Robin Hood is Hod, the god of the wind, a form of Woden; Maid Marian is Morgen, the dawn-maiden; Friar Tuck is Toki, the spirit of frost and snow."
Of the latter the number has tended to diminish in the light of modern scholarship. The fashion during the 19th century set strongly in the other direction, and the " degraded gods " theory was applied not only to such conspicuous heroes as Siegfried, Dietrich and Beowulf, but to a host of minor characters, such as the good marquis Rudeger of the Nibelungenlied and our own Robin Hood (both identified with Woden Hruodperaht).
To the Anglo-Saxons he was known as Woden and to the Germans as Wodan (Wuotan), which are the regular forms of the same name in those languages.
There can be little doubt that the heathen Angli worshipped certain gods, among them Ti (Tig), Woden, Thunor and a goddess Frigg, from whom the names Tuesday, Wednesday, Thursday and Friday are derived.
From Woden (q.v.) most of the royal families traced their descent.
Among these were Odin (Woden), Thor (Thunor) and Tyr (Ti); so also Frigg (Frig), the wife of Odin (see Frigg, Odin, Woden, Thor, Tyr).
The royal family of Norway claimed descent from Frey, and many royal families, both English and Northern, from Woden (Odin).
Those offered to Odin (Woden) were generally, if not always, men, from the time of Tacitus onwards.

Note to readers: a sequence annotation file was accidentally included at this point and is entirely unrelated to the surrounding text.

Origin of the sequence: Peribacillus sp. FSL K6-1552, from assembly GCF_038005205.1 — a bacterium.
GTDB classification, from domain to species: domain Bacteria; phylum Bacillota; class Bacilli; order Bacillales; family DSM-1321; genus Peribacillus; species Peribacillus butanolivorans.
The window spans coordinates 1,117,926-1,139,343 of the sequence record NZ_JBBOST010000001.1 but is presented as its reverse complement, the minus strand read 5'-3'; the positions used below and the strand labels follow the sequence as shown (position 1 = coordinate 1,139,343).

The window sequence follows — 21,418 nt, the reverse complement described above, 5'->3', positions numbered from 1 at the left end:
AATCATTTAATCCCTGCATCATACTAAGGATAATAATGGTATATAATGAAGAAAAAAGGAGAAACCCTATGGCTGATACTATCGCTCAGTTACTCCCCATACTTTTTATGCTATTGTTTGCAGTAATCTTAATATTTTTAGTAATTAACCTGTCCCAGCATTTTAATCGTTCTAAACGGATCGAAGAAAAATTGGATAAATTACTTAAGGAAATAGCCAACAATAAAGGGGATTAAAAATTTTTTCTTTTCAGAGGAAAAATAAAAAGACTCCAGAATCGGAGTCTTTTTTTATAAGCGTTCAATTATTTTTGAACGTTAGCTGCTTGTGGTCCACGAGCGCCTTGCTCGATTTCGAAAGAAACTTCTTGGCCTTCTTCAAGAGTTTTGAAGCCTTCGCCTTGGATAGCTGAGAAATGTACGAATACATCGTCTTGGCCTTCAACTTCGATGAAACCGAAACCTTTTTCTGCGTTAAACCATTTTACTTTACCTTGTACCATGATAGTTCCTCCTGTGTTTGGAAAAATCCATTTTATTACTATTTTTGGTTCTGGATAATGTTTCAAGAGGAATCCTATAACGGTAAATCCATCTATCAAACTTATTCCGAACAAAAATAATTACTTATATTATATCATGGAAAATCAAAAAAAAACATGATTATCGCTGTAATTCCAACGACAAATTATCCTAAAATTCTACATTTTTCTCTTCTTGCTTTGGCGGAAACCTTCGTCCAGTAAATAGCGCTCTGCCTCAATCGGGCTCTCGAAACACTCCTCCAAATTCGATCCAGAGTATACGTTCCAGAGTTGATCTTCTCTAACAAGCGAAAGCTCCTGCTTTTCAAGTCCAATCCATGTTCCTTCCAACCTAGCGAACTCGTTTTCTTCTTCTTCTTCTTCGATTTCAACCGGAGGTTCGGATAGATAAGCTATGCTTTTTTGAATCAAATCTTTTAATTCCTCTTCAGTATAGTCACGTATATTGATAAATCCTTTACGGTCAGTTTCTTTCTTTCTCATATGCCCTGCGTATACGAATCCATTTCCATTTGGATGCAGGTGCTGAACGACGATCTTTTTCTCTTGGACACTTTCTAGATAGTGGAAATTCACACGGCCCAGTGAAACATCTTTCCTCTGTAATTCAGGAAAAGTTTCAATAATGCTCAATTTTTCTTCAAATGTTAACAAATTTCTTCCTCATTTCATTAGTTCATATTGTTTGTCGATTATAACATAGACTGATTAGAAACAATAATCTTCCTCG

The Danish king " Scyld Scefing," whose story is told in the opening lines of the poem, and his son Beowulf, are plainly identical with Sceldwea, son of Sceaf, and his son Beaw, who appear among the ancestors of Woden in the genealogy of the kings of Wessex given in the Old English Chronicle.
The position of Sceldwea and Beaw (in Malmesbury's Latin called Sceldius and Beowius) in the genealogy as anterior to Woden would not of itself prove that they belong to divine mythology and not to heroic legend.
WODEN, a deity of the Anglo-Saxons, the name being the Anglo-Saxon counterpart of the Scandinavian Odin.
From Woden also most of the anglo-Saxon royal families traced their descent.
There is evidence, however, that deities similar to Woden were known to some of the ancient peoples of central Europe, e.g.
It is traditionally supposed to occupy the site of a place of the worship of Woden or Odin, and the name of the town to be derived from this god through the form Wodensborough.